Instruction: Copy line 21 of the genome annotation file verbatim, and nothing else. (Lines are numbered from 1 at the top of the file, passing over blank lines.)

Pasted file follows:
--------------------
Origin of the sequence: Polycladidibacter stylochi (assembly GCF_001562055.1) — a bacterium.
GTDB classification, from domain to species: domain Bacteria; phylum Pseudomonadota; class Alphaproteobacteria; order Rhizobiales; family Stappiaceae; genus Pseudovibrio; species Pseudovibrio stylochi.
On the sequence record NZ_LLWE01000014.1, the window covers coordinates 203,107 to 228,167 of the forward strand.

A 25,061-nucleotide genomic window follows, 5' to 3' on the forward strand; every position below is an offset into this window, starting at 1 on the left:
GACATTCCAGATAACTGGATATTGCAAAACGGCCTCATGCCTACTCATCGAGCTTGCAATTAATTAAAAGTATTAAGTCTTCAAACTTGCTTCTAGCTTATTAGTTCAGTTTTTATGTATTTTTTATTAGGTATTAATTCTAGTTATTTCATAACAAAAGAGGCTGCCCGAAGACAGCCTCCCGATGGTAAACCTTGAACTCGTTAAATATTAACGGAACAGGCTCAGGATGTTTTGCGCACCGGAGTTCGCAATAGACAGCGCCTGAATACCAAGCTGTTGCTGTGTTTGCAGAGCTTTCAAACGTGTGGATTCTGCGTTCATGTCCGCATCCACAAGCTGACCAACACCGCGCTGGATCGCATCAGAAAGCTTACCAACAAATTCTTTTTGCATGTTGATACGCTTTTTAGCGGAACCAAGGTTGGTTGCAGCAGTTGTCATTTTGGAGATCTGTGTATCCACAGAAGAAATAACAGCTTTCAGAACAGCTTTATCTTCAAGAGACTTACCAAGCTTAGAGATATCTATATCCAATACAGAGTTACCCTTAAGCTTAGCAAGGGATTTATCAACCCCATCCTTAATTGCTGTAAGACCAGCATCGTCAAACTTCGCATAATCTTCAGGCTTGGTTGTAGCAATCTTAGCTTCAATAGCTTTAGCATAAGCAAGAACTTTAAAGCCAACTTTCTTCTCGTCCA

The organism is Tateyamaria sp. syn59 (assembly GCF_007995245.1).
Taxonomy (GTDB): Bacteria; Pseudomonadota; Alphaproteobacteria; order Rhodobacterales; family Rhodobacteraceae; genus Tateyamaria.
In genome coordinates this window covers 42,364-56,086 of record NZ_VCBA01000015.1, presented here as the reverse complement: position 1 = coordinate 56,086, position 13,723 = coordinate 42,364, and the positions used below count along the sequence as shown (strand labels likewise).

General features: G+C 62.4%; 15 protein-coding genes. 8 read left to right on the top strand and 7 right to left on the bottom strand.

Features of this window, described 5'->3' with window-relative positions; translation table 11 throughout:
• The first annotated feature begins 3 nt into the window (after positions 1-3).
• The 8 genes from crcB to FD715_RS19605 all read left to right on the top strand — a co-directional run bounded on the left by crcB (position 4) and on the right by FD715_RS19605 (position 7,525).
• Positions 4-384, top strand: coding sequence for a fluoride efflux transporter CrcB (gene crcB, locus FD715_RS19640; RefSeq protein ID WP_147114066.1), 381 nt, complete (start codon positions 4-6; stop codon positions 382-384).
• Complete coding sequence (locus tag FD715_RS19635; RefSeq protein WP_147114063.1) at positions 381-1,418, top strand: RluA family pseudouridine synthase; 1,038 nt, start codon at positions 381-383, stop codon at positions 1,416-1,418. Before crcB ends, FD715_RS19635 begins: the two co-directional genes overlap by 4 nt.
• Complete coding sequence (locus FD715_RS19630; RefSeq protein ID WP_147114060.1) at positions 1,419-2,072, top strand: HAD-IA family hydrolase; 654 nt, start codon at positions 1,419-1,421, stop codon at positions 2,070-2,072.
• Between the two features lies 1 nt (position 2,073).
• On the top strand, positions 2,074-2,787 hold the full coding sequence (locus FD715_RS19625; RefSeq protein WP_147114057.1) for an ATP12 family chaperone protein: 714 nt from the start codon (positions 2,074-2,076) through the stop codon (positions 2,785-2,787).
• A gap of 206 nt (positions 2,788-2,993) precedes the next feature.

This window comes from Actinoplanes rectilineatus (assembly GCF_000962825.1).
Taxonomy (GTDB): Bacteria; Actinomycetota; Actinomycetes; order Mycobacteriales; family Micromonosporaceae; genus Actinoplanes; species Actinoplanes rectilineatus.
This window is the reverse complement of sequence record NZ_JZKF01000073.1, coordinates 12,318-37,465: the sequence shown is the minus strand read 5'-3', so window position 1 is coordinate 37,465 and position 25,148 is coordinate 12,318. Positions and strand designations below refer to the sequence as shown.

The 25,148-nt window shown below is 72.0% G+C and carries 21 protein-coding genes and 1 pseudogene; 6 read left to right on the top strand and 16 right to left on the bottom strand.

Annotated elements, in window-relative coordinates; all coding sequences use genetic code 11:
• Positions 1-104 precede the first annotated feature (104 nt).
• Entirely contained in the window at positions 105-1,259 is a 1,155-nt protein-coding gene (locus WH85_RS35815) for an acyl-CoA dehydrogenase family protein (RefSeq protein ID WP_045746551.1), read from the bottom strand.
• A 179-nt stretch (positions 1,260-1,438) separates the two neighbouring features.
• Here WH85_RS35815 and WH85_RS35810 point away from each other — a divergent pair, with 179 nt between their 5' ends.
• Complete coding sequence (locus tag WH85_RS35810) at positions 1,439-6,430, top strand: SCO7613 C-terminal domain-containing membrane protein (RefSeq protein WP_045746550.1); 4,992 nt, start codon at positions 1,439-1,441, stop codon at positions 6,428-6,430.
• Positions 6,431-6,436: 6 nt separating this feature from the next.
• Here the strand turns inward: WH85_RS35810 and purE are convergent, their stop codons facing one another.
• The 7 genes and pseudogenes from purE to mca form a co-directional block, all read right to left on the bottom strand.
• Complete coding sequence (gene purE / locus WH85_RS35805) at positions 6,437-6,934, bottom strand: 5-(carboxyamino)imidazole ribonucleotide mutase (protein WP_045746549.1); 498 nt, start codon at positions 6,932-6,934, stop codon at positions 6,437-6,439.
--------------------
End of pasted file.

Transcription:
This window is the reverse complement of sequence record NZ_JZKF01000073.1, coordinates 12,318-37,465: the sequence shown is the minus strand read 5'-3', so window position 1 is coordinate 37,465 and position 25,148 is coordinate 12,318. Positions and strand designations below refer to the sequence as shown.